Impact and Flexural Strength, and Fracture Morphology of Acrylic Resins With Impact Modifiers



This study evaluated the impact and flexural strength and analyzed the fracture behavior of acrylic resins.


Eighteen rectangular specimens were fabricated of Lucitone 550, QC 20 (both unreinforced acrylic resins), Impact 1500 (extra strength impact), Impact 2000 (high impact) according to the manufacturers’ instructions. The impact strength was evaluated in notched specimens (50x6x4mm) and flexural strength in unotched (64x10x3.3mm), using three-point bending test, as well as, stress at yield, Young modulus and displacement at yield. Fragments from mechanical tests were observed by SEM. Data from impact strength, stress at yield and displacement at yield were analyzed by 1-way ANOVA and Tukey test (α=0.05). Young modulus values were analyzed by One-way ANOVA and Dunnett T3 multiple comparisons test (α=0.05).


Mean values of impact strength and stress at yield values were higher (P<.005) for Impact 2000 while Young modulus was higher (P<.05) for Lucitone 550; Impact 1500 and Impact 2000 showed significant values (P<.05) in the displacement at yield. Impact fractures of the all acrylic resins were brittle. Bending fractures of Lucitone 550 and Impact 2000 were brittle, QC 20 fractures were ductile and Impact 1500 showed brittle (75%) and ductile (25%) fractures.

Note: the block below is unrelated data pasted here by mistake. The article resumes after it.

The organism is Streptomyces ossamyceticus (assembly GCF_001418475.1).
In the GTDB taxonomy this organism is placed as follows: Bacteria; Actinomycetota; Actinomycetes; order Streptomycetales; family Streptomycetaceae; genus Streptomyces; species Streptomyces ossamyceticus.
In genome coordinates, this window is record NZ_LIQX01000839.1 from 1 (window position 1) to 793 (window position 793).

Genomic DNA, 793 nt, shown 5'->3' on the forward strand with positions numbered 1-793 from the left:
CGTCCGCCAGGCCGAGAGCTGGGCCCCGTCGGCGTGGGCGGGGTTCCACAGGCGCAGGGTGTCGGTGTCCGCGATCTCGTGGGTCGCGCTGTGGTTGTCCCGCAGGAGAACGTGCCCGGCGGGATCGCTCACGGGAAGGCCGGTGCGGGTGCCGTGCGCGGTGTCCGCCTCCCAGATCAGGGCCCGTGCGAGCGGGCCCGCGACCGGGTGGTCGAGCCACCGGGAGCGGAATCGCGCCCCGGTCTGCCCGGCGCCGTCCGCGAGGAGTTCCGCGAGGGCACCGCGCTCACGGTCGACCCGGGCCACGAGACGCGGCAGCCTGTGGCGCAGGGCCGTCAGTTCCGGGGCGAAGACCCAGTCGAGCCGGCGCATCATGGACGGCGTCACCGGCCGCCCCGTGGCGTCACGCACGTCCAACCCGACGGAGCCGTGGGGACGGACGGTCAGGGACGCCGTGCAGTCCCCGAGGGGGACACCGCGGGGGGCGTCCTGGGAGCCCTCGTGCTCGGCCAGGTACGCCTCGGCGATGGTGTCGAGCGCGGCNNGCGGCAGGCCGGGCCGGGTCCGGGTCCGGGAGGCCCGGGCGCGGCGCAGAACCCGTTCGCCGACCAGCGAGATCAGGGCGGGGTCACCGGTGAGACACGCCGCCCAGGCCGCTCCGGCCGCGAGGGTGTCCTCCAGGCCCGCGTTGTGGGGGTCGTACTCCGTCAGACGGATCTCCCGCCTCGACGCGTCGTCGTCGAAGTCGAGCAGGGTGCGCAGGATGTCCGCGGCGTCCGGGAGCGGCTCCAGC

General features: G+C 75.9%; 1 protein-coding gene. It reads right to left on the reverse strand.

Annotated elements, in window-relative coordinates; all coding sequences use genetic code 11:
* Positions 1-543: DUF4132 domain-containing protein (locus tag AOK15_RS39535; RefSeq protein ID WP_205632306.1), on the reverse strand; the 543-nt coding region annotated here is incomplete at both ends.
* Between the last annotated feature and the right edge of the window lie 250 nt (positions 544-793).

Within the limitations of this study, the Impact 2000 showed improved mechanical properties with high capacity of stress absorption and energy dissipation before the fracture.

Keywords: Acrylic resins, high impact, impact strength, stress at yield, fracture morphology, fracture microstructure, deformation behavior, fracture process, brittle fracture, ductile fracture, cross-linking agents.


Denture fracture is a problem commonly encountered by removal prosthodontics wearers and dentists, and it is related to material properties, technical features, and stresses that dentures are subject to in service or when they are dropped. In addition, considering the recommendations of the McGill Consensus Statement on overdentures [1], suggesting implant supported overdentures be the standard of care for mandibular edentulous patients and the concomitant increase in the use of overdentures, the use of acrylic resins with better quality is imperative [2].

As a result, new and stronger acrylic resins have been developed. The modifiers introduced in acrylic denture composition include co-polymers, cross-linking agents [3-5] and rubber substances in the form of butadiene styrene [6-8]. Therefore, although high-impact denture base resins have been on the market for over 30 years ago, manufactures claim that these polymers are stronger and tougher because this type of acrylic resin is able to absorbing greater amounts of energy at a higher strain rate before fracture [9].